New Carbon emissions law could be costly

Industry comment

Published: 06 April

Author: Alan O'Brien

Type: Industry comment

Year: 2010

Helen Loveless, Financial Mail

4 April 2010

New legislation on carbon emissions came into force last Wednesday and it could result in tens of thousands of businesses facing higher costs.

Firms using more than 6,000MWh of electricity a year will have to buy an allowance equal to their carbon emissions from April 2011.

Businesses have until September 30 to register for the Carbon Reduction Commitment Energy Efficiency Scheme. Those that fail to do so face a penalty of £5,000 plus £500 for every working day after the deadline.

The scheme is key to Britain's commitment to reduce carbon emissions by 80% by 2050. It is hoped that firms will invest in energy-saving technology to reduce their carbon emissions.

Savings: Sabien's Alan O'Brien

And it is good news for Sabien Technology in Watford, Hertfordshire, which provides that technology to businesses.

Set up by Alan O'Brien in 2004, the firm employs nine full-time staff and is growing rapidly. The Aim-listed company, which has a market capitalisation of £9.5m, recorded a turnover of just under £500,000 in 2009 and is on track for £1.5m this year.

O'Brien, 40, says: 'When we listed three years ago, many blue-chip companies had little idea of their energy consumption, but now there is an increased focus on the need to become more energy efficient.'

Sabien's M2G technology, which it claims reduces energy consumption in commercial boilers by between 15 per cent and 25 per cent, is used by clients including Royal Bank of Scotland, O2 and Deutsche Bank.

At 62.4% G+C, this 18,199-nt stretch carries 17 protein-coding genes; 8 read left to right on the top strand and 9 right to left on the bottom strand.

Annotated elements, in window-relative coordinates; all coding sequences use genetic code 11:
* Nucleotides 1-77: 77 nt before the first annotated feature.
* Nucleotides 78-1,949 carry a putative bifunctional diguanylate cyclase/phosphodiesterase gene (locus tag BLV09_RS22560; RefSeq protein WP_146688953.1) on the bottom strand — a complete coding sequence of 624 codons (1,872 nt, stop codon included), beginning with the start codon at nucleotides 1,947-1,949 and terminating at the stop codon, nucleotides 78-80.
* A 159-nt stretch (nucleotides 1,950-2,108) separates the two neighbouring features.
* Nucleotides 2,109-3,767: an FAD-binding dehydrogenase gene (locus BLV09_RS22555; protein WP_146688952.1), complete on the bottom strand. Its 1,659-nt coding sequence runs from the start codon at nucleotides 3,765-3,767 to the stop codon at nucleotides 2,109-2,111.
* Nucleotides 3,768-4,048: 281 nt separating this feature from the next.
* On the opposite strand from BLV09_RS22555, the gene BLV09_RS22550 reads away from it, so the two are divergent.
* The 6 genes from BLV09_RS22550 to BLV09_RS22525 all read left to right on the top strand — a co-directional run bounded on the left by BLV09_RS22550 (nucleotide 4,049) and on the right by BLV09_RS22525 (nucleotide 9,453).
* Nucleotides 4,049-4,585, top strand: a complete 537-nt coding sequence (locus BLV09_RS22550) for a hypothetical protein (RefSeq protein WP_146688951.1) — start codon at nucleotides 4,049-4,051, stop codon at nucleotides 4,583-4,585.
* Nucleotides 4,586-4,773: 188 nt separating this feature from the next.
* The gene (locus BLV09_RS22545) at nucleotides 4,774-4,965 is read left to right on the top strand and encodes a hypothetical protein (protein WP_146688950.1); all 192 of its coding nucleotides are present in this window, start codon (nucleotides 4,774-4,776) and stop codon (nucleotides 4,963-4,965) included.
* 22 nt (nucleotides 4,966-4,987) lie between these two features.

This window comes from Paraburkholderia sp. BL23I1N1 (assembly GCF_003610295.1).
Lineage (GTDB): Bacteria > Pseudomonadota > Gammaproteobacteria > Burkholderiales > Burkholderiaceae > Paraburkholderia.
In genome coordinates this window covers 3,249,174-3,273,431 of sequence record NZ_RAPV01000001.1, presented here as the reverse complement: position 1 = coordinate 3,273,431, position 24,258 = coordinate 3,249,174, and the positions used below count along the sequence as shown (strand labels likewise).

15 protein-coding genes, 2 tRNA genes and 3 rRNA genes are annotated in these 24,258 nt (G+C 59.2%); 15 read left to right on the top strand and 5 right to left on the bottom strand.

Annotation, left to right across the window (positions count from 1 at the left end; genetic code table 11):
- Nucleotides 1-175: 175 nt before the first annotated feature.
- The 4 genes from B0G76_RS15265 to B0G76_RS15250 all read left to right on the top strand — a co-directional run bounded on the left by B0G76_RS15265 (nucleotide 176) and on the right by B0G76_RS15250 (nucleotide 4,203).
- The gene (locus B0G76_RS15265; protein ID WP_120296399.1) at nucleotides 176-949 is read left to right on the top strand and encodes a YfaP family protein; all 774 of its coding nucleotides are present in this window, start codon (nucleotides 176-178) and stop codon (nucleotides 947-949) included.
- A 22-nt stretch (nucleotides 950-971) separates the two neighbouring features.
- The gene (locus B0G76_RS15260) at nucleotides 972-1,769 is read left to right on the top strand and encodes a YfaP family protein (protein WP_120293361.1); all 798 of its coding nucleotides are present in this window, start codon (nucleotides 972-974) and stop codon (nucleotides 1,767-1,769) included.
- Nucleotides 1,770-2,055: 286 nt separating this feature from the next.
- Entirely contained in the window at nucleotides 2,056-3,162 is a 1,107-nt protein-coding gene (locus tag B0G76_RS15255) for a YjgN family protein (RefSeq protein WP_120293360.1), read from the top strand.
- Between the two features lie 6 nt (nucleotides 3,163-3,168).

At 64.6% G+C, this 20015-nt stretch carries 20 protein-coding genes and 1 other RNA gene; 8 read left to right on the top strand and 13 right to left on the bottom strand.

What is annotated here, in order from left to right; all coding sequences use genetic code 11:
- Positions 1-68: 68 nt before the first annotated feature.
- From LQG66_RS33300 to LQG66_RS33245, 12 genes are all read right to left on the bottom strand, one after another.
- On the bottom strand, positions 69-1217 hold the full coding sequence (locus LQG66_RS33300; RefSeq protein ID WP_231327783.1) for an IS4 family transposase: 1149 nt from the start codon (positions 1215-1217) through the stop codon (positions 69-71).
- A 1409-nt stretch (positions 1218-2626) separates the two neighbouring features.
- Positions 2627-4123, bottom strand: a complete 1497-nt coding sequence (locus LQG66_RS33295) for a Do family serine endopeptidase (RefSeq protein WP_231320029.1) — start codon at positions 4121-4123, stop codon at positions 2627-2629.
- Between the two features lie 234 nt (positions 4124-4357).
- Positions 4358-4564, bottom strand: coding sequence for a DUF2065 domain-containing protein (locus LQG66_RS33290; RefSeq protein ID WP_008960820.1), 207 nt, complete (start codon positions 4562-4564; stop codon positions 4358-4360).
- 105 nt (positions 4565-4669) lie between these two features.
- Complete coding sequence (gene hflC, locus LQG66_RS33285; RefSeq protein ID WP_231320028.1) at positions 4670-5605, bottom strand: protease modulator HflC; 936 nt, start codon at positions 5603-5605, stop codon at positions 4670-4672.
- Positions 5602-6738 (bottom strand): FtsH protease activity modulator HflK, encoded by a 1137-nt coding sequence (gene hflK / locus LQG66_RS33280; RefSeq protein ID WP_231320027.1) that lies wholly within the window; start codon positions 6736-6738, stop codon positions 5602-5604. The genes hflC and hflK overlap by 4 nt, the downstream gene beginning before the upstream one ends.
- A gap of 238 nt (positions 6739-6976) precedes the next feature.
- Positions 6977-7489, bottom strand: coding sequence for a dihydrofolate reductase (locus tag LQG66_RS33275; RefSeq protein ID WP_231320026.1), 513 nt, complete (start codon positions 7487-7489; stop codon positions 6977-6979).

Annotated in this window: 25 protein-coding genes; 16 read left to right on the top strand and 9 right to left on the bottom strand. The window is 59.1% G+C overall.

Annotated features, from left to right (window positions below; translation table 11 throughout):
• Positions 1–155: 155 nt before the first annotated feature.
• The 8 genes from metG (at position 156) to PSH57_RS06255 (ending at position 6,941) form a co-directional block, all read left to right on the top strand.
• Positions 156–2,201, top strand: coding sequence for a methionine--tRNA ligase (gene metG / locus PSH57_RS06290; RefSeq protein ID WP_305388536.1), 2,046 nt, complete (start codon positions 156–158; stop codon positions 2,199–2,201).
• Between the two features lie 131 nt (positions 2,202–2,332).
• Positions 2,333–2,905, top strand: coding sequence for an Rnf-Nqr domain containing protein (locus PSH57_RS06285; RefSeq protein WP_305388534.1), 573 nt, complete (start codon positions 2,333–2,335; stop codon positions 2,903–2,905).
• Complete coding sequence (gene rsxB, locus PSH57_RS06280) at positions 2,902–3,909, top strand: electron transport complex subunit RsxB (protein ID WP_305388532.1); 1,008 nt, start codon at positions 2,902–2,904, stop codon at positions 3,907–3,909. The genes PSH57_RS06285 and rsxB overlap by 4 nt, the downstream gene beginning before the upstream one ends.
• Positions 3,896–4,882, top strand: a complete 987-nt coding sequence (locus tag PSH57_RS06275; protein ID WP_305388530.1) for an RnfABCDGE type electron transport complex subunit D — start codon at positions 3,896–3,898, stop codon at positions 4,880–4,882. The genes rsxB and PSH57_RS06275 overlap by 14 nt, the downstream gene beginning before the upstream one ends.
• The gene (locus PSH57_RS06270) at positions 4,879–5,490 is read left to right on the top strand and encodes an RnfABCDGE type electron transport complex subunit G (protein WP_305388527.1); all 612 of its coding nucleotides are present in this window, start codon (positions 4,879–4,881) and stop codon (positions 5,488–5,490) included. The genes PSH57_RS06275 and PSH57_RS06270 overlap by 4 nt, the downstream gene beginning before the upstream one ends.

The technology developed by Sabien is approved by the Carbon Trust and also qualifies for the Enhanced Capital Allowances scheme under which firms can claim 100% of first-year allowances when they buy qualifying plant or machinery.

While the forthcoming legislation does not apply to small businesses, experts believe there will be increasing pressure on firms to ensure they are as energy-efficient as possible, both to bring operating costs down but also to answer the growing demand from consumers for better environmental standards.

O'Brien says: 'Consumers are increasingly questioning businesses' environmentally friendly credentials and the risk for firms of being at the bottom of carbon league tables will play into competitors' hands.'

The Carbon Trust, a not-for-profit organisation, offers a range of services aimed at helping small businesses reduce the amount of energy they use.

These include advice, online training and interest-free business loans for firms looking to buy energy-saving equipment. Its website is at

To read the Mail on Sunday article click here